There is a growing market for organic foods that are supposed to be free of pesticides, hormones and synthetic chemicals before they can be labeled as such. Consumers, eager for chemical-free products, plunk down close to $14 billion annually for organic fare, according to the Organic Trade Association, a North American organization dedicated to promoting organic farming. But how do they know that the food they’re getting—and paying a premium for—is really organic? British scientists have come up with a new test that determines the organic pedigree of products on store shelves by measuring the amount of nitrogen they hold.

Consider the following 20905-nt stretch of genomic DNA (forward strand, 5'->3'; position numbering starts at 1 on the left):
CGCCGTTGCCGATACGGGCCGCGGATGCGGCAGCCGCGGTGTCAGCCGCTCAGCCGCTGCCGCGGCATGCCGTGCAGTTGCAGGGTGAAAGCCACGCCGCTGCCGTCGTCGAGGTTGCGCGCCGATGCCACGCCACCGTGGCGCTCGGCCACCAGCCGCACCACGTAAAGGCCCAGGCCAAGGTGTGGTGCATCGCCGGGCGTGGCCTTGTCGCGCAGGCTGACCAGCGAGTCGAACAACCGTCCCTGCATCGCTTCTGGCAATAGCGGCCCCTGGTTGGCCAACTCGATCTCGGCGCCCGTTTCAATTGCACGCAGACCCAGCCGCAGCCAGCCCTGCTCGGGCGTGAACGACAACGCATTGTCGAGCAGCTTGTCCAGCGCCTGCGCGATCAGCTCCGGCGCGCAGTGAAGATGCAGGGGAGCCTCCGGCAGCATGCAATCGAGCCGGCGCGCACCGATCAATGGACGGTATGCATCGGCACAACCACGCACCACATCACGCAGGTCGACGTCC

To be considered organic, crops must be grown without the use of synthetic fertilizers and pesticides on a farm that has passed a rigorous certification process.